Bladen County girl gets MLB to take notice

Shy’Asia Ratliff went to California to play in the Girls Baseball Trailblazer Series

Shy’Asia Ratliff plays third base during the Third Annual Girls Baseball Trailblazer Series at the Compton Youth Academy on Saturday in Long Beach, Calif. (Rob Leiter / MLB Photos via Getty Images)

Major League Baseball held its third annual Girls Baseball Trailblazer Series last weekend in Compton, Calif., an event designed to promote girls’ participation in America’s national pastime.

Of the 96 participants from 21 states, Canada and Puerto Rico, Shy’Asia Ratliff was the only player chosen from either of the Carolinas.

She doesn’t consider herself a trailblazer, though.

As far as the 13-year-old Bladen County resident is concerned, she’s just another kid having a good time playing ball.

Who just happens to be a girl.

“People look at me weird sometimes, but it doesn’t matter to me,” Ratliff said. “I just like to go out and play.”

Shy’Asia Ratliff bats during the Third Annual Girls Baseball Trailblazer Series at the Compton Youth Academy on Saturday in Long Beach, Calif. (Rob Leiter / MLB Photos via Getty Images)

Ratliff has been playing baseball against the boys since she was 5 and according to her father James and her current coach Ramon Johnson, she has been the best player on her team ever since.

Although she also competes against the girls as a member of the softball team at Clarkton School of Discovery, the seventh-grader also plays baseball on the Carolina Elite travel team, oftentimes going from one practice to another.

“It’s not hard,” she said of the transition. “If you can hit, you can hit.”

Ratliff’s goal is to one day take her cuts as the first female player in the major leagues.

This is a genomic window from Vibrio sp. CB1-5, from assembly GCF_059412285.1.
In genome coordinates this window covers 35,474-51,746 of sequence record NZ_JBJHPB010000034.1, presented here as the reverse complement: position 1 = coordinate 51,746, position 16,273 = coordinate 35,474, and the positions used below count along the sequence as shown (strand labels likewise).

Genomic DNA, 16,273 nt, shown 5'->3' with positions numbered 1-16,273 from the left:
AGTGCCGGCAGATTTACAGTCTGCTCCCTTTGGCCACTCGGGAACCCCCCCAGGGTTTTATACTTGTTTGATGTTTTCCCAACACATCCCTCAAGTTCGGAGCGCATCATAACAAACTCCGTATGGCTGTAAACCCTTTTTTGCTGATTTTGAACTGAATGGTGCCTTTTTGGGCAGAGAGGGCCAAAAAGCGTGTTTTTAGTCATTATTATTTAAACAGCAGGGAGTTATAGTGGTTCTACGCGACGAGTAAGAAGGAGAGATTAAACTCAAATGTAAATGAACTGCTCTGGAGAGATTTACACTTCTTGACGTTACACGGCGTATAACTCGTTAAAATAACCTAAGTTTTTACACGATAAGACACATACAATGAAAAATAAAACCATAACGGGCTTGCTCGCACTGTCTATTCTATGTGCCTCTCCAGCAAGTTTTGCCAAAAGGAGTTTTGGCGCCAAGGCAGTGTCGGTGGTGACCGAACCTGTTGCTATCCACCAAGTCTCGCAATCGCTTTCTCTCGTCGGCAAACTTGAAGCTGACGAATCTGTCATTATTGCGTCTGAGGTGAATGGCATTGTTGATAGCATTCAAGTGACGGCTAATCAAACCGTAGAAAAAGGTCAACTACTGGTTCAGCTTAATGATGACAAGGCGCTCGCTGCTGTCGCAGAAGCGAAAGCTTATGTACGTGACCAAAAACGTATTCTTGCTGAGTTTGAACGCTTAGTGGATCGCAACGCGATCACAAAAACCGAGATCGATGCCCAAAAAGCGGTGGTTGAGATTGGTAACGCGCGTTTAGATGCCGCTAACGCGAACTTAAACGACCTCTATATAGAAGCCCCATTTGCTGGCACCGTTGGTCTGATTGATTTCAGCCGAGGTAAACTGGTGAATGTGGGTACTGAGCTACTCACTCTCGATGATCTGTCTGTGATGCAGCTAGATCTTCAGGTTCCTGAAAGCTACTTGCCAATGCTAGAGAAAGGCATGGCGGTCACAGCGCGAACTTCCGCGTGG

Though still very much a longshot, that aspiration became one step closer to reality last weekend.

Not only did she get to test her skills on the diamond in three games against other talented girls her age from around the country, she also benefited from the instruction of top female coaches and members of the USA Baseball Women’s National Team. The players also met several members of the original All-American Girls Baseball League made famous in the movie “A League of Their Own” and took a side trip to Dodger Stadium to see a major league game between the Los Angeles Dodgers and Milwaukee Brewers.

It was an experience her travel coach said could help raise her game to an even higher level than it’s at now.

“Everything was first class,” said Johnson, who nominated Ratliff for the Trailblazer Series through his association with the North Carolina-based USA Baseball. “They did evaluations and got assigned to teams on Thursday, then got their jerseys, pants, cleats and everything. Friday and Saturday were game days.

Ratliff’s team won two of its three games with the local youngster amassing four hits, including a double, in six official plate appearances while splitting time between first and third base. She also pitched a perfect inning on the mound.

While Johnson estimated that her fastball is already up in the low 80s, Ratliff said she prefers being at first because “I get the ball more when I’m playing there.”

Her father, who made the trip to California with her, said that baseball has always come naturally to his daughter.

“It was something I saw real early,” James Ratliff said. “She can get out there and play with the best of the best and hold her own way. I’ve seen her strike out plenty of boys.”

That hasn’t always gone over well. But even though she still gets some of those “weird looks,” from opposing players, coaches and parents when she and her teammates arrive at a tournament, Ratliff has been on the USSSA travel circuit long enough now that most people know who she is and have learned to respect both her talent and tenacity.

“When she plays in North or South Carolina, most people recognize her,” Johnson said. “Now she’s getting national and other people are getting to know her now that she’s connected with MLB and USA Baseball.

“She wears her hair long now so they know she’s a girl right away. At first, she wore it in braids and people didn’t know it right away. They were like, ‘That’s a girl?’ They were astonished because they’re not used to seeing girls play like that. She’s always been the most dominant player on our team.”

James Ratliff is hoping his daughter made enough of an impression to be invited to MLB’s Breakthrough Series for older girls up to high school age next year in Vero Beach, Fla.

Shy’Asia isn’t thinking that far ahead.

Instead of being a trailblazer or making breakthroughs as a girl competing against the boys, she’s satisfied with being just another kid having a good time playing ball.